The great Gloria Steinem was in these pages recently, and she had this to say about action and activism, or maybe their opposites.
“Pressing ‘send’ is not actually doing anything. It’s sending out information which may lead to action, but sometimes I feel, too, that I get some startling information about a problem, I send it to the relevant people and I feel I’ve done something. But I haven’t.”
Steinem’s point is well made, particularly in the context of decades of action, often unpopular, on behalf of the disenfranchised. It may seem a little excessive to haul it into the toy department, but the more you look the more examples you see.
There was quite a kerfuffle last week, for instance, about the state of the GAA in Cork, the reaction to the county hurlers’ defeat to Wexford, and to the document released by the Cork County Board coaching officer, Kevin O’Donovan.
The document was widely welcomed, with many people feeling it laid out some kind of blueprint for progress, even if the executive didn’t agree, and...
Steinem’s brief skewering of echo-chamber, virtual activism was never better illustrated. Everyone you think like thinks what you think, so what is achieved by circulating and approving what you know they’ll approve of anyway?
In what way is that a replacement for action?
The irony can’t be lost on anyone that sport, of all areas, is simultaneously an activity where people act in absolute direct terms — and yet conducive to the very opposite as well.
Those ironies don’t need a test case as obvious as Cork, either.
Consider the extent to which you can describe yourself as a great one for the hurling, a football man, an awful woman for the darts, big into the rugby… without ever making a real contribution to that sport.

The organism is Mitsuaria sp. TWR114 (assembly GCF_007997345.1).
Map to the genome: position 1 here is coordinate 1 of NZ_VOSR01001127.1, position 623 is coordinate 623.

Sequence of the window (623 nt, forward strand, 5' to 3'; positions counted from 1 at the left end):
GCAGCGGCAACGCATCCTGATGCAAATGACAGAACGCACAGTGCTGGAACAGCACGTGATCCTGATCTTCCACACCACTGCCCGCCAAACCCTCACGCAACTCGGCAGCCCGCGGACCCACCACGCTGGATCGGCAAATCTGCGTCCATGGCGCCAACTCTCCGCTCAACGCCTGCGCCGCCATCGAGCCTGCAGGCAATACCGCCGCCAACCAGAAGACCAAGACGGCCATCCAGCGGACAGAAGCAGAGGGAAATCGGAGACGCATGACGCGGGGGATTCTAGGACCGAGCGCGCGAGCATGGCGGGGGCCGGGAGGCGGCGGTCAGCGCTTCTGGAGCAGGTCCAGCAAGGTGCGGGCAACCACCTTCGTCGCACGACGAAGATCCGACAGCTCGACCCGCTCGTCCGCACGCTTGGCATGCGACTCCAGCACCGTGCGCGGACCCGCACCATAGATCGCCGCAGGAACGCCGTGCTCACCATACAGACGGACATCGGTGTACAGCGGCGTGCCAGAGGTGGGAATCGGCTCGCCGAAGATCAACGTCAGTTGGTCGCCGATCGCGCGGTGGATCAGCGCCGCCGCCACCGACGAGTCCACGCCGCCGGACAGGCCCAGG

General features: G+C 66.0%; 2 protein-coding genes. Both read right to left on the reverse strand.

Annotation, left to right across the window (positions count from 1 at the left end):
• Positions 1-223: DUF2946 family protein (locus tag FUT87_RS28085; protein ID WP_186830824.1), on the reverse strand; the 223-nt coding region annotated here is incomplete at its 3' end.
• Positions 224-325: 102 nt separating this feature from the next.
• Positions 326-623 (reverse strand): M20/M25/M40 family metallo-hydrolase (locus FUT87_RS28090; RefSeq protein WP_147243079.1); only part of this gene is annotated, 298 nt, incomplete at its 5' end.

Argue that payment for your TV package goes into your favourite sport, but to take the most obvious example, what does money paid to a transnational corporation covering soccer played in England by Ghanaians and Belgians for teams owned by Americans contribute to the game at grassroots level here?
The most damaging part of the above equation is that nobody feels there’s anything off-kilter in that web of relationships. This is the echo-chamber at work in reverse: If you and I feel the blanket media adoration of an upcoming fixture between (insert names of your preferred team and principal rivals here) is the focus both necessary and due to this clash, then why stand outside it and offer any kind of evaluation?
When this citizen worked in the Dáil, a deputy of my acquaintance had a traditional opener over coffee and the good scones in the self-service restaurant: “What did you do for your country today?”
Drop “sport” in for “country”, and ask yourself the same question.
McIlroy’s musings out of bounds
Rory McIlroy: speaking truth to power. Not Seamus Power. And not power, either, come to think of it, but annexing the golfer’s name to the traditional plea for honesty was just too good to miss.
It’s only a couple of weeks since McIlroy told the world he wouldn’t be going to the Rio Olympics because of the Zika virus.
How though the risk “is considered low, it is a risk nonetheless, and a risk I am unwilling to take.”